Friday, January 20, 2012
A Short Talk About Education (by a teacher, of all people)
Let's talk about education, shall we.
Today, I attended a meeting for a kid who needs a lot more help than our school can offer. Four women discussed him, asking me questions as they went. I'm his English teacher right now and had taken notes from his three other teachers. We all like him a lot, he's a sweet kid, but in 9th grade he is reading at about the 4th grade level, writing even lower than that, and he does math by counting on his fingers. Social Studies and science confound him to an almost unimaginable degree. He comes to school about half the time, which is a stark improvement on where he was last year. And he has had all sort of terrible stuff go down in his home life.
The meeting was all about one question: How do we help this kid become a productive and happy member of society? It's a tough question but one that we were all eager to dig into because, as I said, he's a good kid and he wants to do better in his life.
During the meeting we never talked about him meeting standards or passing tests (other than to all breathe a sigh of relief that his foreign language requirement had been waved). We weren't overly concerned with him graduating high school and weren't at all thinking about him being in college. Those things may become concerns later, but for now we simply want to help him learn to read, write, add, and communicate.
Here's the thing about education in America: these meetings happen every single day of the year in schools across the country. There are some important things to notice.
Lots of people really do give a damn about how kids do. We teachers aren't at all the people Governor Scott Walker and many on the right would like to paint us as. The basic mission of every single person I have ever worked with in school is to help kids learn. Some are much better at it than others, but I have yet to meet a teacher or administrator who wasn't interested in working to help kids learn. Never. Not once.
Another thing to notice is that this kid isn't a failure of the education system. On the contrary, he is a success. He's not a success of the kind that makes a good political ad, but he is a success nonetheless. He comes to school because he likes it there, he feels safe there, and he knows that he is cared for there. He comes to school because he does not want to drop out of school. He comes to school because he wants to succeed.
School isn't just about graduation rates, test scores, and suiting the demands of businesses. It's not about textbooks, standardized tests, or the common core standards. School is about kids being around adults who want to help them learn. School is about kids learning to become adults in society.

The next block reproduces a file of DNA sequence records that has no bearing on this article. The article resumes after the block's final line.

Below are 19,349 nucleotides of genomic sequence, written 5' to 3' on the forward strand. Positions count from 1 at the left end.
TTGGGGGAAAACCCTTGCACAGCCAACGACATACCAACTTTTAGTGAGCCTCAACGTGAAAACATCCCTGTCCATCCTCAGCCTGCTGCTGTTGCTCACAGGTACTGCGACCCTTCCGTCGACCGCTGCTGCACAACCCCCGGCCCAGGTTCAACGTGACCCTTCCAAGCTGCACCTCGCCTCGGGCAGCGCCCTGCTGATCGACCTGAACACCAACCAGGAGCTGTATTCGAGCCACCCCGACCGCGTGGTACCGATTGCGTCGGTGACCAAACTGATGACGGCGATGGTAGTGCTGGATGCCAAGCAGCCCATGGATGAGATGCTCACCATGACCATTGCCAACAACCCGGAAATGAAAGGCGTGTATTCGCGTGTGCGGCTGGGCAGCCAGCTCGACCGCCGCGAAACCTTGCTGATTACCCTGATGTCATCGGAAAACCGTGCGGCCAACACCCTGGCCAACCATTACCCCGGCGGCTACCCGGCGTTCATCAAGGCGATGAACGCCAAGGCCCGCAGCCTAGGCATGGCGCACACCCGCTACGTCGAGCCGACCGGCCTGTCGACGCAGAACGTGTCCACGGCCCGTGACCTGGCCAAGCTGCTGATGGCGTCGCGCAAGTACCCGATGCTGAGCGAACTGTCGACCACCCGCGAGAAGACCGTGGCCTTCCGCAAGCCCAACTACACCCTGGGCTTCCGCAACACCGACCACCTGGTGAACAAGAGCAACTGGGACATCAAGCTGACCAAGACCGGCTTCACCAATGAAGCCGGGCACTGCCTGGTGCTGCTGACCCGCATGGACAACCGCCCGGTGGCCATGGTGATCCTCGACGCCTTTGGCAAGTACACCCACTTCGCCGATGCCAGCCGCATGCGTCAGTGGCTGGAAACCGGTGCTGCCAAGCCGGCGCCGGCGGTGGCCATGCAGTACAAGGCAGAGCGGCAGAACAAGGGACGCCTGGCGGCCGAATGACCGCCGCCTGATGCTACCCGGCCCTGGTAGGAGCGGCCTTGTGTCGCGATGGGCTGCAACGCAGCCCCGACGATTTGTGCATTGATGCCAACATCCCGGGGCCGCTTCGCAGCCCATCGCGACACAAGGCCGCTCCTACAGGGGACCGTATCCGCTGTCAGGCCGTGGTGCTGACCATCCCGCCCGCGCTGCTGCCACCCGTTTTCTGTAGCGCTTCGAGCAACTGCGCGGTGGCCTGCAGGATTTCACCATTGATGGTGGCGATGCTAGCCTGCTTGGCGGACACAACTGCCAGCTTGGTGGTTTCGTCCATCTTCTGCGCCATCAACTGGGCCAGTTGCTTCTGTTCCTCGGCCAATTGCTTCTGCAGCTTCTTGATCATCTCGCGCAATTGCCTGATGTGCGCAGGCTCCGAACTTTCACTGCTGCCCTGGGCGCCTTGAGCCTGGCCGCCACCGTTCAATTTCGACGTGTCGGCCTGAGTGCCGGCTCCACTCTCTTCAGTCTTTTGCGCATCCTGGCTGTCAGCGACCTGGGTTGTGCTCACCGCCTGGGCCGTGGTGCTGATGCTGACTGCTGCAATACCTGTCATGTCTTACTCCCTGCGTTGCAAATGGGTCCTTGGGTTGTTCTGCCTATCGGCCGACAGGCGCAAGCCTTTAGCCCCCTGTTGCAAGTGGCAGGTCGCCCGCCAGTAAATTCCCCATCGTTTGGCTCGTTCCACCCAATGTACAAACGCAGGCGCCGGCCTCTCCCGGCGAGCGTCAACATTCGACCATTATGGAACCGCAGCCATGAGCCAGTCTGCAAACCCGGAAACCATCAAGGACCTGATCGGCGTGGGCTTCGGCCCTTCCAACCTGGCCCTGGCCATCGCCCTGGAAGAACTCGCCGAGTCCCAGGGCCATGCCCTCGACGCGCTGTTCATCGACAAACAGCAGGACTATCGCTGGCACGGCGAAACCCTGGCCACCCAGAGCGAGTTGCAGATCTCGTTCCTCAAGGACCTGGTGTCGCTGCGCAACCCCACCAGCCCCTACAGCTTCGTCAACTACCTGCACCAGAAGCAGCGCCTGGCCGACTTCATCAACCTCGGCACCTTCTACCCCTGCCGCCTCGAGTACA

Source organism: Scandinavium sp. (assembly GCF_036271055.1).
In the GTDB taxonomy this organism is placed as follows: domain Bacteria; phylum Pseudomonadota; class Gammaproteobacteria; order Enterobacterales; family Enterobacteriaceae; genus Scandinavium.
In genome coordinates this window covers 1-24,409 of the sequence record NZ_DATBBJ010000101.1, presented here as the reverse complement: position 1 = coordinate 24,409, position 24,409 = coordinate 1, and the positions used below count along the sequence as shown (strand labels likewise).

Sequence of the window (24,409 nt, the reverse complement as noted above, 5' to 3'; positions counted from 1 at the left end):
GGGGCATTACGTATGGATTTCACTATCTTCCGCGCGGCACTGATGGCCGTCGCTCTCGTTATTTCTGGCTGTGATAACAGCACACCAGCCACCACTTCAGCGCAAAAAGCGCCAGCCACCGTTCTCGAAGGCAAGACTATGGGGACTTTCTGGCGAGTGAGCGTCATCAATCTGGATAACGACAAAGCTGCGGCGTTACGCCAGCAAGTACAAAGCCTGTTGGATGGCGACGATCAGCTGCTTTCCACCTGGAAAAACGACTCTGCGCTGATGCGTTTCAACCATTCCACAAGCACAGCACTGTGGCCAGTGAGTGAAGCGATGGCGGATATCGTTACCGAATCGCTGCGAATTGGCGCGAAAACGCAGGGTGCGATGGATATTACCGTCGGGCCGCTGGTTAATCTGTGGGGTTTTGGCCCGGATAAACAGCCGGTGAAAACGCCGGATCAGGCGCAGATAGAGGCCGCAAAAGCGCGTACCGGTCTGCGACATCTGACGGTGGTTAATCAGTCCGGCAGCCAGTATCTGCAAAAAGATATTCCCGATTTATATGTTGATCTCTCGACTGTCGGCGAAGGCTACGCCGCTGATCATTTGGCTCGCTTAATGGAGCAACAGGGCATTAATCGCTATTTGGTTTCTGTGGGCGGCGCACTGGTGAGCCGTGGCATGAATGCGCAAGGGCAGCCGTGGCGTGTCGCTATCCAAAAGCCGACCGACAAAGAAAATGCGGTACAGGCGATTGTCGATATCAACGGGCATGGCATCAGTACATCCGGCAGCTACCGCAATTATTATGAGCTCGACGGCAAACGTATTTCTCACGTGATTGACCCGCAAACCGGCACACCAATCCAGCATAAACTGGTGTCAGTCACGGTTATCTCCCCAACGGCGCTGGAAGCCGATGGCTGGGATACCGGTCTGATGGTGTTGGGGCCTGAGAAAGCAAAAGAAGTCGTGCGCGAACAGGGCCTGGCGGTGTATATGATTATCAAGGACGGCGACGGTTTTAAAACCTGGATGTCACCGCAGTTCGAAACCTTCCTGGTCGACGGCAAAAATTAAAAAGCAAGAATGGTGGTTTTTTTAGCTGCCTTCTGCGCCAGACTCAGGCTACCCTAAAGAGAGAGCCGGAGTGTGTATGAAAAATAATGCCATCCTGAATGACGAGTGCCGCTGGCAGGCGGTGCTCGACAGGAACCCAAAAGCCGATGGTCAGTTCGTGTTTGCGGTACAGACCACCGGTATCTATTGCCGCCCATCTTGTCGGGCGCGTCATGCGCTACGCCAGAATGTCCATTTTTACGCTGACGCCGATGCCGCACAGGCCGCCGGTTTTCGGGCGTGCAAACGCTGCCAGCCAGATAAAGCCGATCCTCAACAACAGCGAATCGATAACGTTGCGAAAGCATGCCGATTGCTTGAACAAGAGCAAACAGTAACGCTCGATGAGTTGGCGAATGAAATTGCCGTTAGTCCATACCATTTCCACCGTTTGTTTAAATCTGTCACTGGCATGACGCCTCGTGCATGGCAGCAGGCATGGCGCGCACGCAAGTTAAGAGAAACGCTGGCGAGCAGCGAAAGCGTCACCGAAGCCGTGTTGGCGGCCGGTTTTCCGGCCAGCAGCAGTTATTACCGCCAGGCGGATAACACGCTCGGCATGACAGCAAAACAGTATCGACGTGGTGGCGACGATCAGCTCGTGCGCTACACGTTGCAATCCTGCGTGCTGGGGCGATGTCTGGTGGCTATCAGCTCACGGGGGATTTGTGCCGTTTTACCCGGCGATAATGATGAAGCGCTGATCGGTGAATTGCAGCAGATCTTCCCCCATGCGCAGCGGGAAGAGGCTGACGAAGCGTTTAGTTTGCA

And school works a hell of a lot more than it doesn't.
Were I to post a sample of this kids work without context he would be perceived as a failure, a kid who is so far behind the curve that there is no hope. This is how we look at students and schools in this country: without context or a conception that there is a much bigger picture.
Today, after the meeting, I was imagining a school. Every morning, every single student would be greeted as they came in the door by at least one adult. There would be food and drink for them to enjoy and time to wake up and make the switch from home life to school life. Each student would be matched with one adult in particular who would be their friend and adviser. Classes would be founded on the ideas of compassion and individual learning plans. That is, teachers would be trained in compassion and work with kids to determine what each one needs to learn. In order to do this, the classes would have to be kept quite small and while there would be work in the usual core classes, school would emphasize arts (especially dance and exercise), bodily health (diet and checkups), and mental health (meditation and cognitive therapy). Kids would be involved in the school's design and discipline.
I know that all of this sounds like a pipe dream, especially in today's climate, but I saw the roots of this during that meeting today.
Right now, very few teachers are being asked how schools should run. Instead, business leaders, politicians, university professors, and everyone else seem to be at the wheel while the teachers are left to do the work but not trusted to come up with the plan. I think that that's going to change. I hope it does. The way education is now, I want out. But I'm staying in a bit longer, hoping for change, working for it in small ways, and waiting to see when the winds change and shift.
Until then, I write on.
Posted by Brian G. Fay